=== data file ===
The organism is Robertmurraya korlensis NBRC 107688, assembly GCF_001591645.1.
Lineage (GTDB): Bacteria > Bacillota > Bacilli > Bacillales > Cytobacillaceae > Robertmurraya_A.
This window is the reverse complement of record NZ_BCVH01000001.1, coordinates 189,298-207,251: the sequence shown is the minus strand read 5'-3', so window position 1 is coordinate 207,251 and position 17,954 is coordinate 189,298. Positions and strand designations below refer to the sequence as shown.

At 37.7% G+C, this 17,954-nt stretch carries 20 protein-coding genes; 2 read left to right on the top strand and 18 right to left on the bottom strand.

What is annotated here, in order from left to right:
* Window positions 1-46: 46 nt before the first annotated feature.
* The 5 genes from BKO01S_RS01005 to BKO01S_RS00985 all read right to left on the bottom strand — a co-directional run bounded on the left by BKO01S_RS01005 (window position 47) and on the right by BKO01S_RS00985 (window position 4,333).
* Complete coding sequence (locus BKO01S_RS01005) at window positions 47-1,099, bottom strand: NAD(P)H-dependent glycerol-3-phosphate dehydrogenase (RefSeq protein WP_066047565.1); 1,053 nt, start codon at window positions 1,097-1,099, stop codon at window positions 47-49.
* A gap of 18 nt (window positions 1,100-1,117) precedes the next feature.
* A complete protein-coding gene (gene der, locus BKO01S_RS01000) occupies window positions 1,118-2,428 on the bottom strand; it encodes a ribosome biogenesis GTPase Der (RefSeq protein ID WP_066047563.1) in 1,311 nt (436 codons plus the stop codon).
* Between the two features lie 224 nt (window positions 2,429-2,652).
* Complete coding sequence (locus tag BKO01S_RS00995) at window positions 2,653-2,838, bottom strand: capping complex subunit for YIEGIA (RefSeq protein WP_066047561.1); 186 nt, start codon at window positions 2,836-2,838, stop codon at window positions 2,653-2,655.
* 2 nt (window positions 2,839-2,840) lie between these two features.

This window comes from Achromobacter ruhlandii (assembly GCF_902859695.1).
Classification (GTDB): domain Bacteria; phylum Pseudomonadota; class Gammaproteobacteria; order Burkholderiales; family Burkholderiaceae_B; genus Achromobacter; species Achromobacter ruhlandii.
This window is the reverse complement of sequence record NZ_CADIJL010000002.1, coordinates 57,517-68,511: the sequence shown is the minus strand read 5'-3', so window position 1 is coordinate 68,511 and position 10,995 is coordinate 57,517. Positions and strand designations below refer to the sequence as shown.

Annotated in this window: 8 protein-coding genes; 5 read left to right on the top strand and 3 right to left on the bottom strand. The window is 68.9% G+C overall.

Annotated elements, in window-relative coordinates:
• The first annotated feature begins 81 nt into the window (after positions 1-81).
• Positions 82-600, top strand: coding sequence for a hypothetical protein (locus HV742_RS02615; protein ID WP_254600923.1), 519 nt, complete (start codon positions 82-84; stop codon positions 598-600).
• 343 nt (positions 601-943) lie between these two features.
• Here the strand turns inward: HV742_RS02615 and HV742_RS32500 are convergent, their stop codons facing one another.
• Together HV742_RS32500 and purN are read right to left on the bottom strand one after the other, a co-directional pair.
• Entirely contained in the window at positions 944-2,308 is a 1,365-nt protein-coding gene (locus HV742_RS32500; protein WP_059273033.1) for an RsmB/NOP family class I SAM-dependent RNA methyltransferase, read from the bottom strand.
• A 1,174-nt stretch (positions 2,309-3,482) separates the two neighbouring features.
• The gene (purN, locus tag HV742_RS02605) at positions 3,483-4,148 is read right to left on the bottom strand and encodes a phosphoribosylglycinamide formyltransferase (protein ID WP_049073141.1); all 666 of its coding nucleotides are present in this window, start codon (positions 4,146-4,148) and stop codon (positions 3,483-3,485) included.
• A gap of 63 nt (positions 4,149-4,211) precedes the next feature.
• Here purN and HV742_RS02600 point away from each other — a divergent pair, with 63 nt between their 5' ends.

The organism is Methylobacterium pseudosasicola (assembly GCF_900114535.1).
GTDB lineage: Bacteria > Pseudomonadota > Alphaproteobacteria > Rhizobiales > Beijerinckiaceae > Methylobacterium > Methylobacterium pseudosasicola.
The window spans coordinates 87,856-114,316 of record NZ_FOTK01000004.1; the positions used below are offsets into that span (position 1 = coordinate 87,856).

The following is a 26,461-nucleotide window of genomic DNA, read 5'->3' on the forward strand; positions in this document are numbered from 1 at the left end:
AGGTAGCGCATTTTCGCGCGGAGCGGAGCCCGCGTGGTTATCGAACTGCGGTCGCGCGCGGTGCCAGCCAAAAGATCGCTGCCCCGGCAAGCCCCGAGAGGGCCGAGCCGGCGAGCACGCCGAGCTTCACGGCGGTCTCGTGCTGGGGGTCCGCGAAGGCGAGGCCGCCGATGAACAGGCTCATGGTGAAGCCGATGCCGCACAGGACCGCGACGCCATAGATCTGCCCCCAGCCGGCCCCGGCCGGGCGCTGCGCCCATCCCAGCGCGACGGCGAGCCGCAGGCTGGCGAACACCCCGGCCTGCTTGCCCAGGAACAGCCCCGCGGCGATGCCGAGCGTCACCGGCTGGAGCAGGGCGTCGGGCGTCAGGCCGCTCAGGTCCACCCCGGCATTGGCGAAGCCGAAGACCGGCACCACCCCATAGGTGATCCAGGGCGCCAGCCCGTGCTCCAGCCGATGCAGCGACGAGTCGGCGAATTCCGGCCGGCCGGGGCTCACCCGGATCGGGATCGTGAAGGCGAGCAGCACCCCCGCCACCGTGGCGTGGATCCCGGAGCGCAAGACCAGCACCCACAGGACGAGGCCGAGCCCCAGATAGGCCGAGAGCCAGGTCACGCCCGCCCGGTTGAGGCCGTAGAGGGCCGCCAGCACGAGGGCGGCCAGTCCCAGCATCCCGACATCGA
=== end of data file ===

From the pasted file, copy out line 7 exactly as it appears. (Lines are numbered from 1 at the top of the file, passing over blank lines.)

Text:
* The 5 genes from BKO01S_RS01005 to BKO01S_RS00985 all read right to left on the bottom strand — a co-directional run bounded on the left by BKO01S_RS01005 (window position 47) and on the right by BKO01S_RS00985 (window position 4,333).